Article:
When you open a brokerage account in the US, you fill out a form that requests information about your income, risk tolerances and investment knowledge. From what I can see, it gets only superficial scrutiny. But saying that you have some money and understand the risks of investing in various types of publicly traded securities does two things. It gets you a seat at the table and it protects your broker from customer lawsuits claiming they lost money because they didn’t understand what they were getting into. In a sense, passing this vetting process makes you accredited–but that’s not what the term “accredited” usually means.
Instead, it refers to the same kind of vetting process, but for private placements–purchases of securities not registered with the SEC and not sold through the traditional (expensive and time-consuming) IPO process carried out by the big brokerage houses.
For individuals, “accredited” means you have $1 million in assets, not including your principal residence, or you earn at least $200,000 a year. (There’s a different criterion for institutional investors who want to trade in non-registered–usually foreign–securities. To be accredited in that sense means having $100 million in investable funds under management.)
The bottom line: “accredited” means either you’re in the top 1% or pretty close.
not good enough for the 21st century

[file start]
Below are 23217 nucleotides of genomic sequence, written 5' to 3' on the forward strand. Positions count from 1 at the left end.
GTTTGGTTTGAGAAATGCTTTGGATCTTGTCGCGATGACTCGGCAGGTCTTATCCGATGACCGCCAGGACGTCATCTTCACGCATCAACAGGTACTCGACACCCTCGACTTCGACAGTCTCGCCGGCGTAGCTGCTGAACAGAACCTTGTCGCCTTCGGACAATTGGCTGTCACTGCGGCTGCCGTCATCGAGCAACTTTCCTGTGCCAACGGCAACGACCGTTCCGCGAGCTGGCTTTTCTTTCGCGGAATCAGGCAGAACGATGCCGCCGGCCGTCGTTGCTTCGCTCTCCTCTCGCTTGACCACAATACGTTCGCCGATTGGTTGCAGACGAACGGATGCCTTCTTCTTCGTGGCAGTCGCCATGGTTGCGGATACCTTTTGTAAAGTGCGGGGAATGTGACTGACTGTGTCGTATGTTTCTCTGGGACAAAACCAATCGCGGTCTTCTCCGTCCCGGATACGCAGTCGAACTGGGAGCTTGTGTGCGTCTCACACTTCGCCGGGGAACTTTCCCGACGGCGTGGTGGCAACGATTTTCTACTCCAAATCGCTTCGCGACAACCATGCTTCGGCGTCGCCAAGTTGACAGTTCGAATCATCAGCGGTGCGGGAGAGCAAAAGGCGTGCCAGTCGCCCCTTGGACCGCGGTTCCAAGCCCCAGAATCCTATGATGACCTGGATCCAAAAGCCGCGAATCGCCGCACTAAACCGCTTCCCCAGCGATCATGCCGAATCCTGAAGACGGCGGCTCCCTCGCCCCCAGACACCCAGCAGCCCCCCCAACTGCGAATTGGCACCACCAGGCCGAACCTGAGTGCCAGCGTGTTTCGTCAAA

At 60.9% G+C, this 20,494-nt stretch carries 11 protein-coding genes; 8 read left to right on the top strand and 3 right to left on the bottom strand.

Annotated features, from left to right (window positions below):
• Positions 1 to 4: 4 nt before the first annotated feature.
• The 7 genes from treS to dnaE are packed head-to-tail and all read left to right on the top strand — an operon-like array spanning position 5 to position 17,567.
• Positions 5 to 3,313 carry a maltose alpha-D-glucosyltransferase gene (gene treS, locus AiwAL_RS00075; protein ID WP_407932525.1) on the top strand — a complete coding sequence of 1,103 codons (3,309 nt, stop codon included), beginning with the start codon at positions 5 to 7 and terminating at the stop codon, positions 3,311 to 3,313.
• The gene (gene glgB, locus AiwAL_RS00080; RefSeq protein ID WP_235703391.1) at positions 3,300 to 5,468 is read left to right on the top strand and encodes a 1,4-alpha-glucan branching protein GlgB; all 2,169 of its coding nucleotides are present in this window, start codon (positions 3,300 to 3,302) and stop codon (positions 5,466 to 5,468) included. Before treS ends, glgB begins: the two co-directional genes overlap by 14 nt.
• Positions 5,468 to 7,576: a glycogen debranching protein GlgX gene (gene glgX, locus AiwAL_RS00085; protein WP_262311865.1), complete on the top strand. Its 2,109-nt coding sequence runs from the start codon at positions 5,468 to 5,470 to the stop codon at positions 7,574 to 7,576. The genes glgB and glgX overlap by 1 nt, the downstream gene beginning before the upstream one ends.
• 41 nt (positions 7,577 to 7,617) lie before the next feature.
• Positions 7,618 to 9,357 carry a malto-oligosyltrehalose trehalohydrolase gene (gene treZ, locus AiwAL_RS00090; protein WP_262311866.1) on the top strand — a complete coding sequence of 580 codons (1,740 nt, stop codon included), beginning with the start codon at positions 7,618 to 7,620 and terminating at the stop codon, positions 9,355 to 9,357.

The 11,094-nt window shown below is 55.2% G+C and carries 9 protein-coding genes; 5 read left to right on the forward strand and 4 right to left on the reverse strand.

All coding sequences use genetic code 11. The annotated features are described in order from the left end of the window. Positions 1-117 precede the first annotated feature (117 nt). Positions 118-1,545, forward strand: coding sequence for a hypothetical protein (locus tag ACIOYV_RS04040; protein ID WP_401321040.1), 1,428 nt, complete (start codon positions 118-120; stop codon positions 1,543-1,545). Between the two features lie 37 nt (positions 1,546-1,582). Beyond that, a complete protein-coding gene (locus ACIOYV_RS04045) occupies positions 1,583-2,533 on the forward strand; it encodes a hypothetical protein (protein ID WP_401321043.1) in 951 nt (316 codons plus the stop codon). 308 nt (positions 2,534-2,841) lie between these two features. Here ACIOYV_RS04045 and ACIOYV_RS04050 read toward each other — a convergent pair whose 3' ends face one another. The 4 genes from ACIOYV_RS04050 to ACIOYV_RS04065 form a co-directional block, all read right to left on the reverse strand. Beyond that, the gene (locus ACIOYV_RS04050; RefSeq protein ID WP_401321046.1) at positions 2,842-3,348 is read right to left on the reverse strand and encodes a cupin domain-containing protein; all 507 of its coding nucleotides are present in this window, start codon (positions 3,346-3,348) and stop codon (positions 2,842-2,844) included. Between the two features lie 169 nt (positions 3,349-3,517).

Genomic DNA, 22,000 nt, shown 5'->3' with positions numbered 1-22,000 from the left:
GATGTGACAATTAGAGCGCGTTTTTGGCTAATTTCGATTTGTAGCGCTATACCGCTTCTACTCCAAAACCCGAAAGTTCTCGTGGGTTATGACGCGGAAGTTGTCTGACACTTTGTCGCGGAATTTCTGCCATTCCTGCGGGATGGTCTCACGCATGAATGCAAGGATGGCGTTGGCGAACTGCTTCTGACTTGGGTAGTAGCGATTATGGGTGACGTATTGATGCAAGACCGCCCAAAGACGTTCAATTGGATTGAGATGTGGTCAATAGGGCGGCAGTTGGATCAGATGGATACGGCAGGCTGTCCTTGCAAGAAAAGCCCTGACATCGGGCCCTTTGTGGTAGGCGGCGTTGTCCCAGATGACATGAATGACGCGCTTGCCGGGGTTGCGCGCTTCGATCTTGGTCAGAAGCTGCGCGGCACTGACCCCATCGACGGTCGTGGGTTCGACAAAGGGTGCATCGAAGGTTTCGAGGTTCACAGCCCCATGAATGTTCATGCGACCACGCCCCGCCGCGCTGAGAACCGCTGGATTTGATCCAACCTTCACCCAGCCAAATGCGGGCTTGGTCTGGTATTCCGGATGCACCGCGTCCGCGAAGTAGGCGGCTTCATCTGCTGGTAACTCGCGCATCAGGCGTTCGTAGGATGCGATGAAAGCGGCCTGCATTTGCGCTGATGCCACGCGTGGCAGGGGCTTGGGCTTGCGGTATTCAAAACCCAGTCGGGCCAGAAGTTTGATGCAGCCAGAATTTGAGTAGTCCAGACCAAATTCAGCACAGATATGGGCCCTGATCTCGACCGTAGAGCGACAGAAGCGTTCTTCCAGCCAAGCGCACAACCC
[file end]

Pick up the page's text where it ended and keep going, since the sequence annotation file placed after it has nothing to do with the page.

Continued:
In the pre-internet, pre-JOBS Act, pre-Mary Jo White world, that was ok. Private placements were restricted to a very small number of individuals, whose main characteristic is that they can afford losses they might incur in buying risky securities. The wealth criterion also effectively preserved the near-monopoly on public issuance of securities of the big brokerage houses on Wall Street.
That’s all changing.
the new order
There are already special rules to allow crowdfunding sales of securities.
For the JOBS Act (which allows smaller, early stage companies to raise funds with only limited disclosure) to be truly effective as a capital raising vehicle for business startups, the pool of investors has got to be larger than just the usual “accredited” suspects.
Interestingly, at the same time as the newly active SEC is saying it sees some merit in things like bitcoin, the agency is also preparing to overhaul the definition of what an accredited investor is.
The new emphasis appears to be on accrediting people who have knowledge, training or experience that gives them insight into the risks and rewards of investing in a startup rather than just being able to take their lumps if an investment goes south.
I don’t know whether this is a good thing or not.
But Washington passed the JOBS Act last year to make it much easier for startups to raise money. And, contrary to Mary Shapiro’s foot dragging, Mary Jo White is certainly going to set rules of procedure to allow the Act to function. And that means opening this class of investments to more potential buyers.
I do think, however, that this will turn out to be another instance of a new internet-based business model undermining an older higher-cost pre-internet one. It will be interesting to see how–and if traditional brokerage/investment banking firms will adapt. I suspect that this change will have far greater ripple effects than anyone now expects–maybe even momentous ones.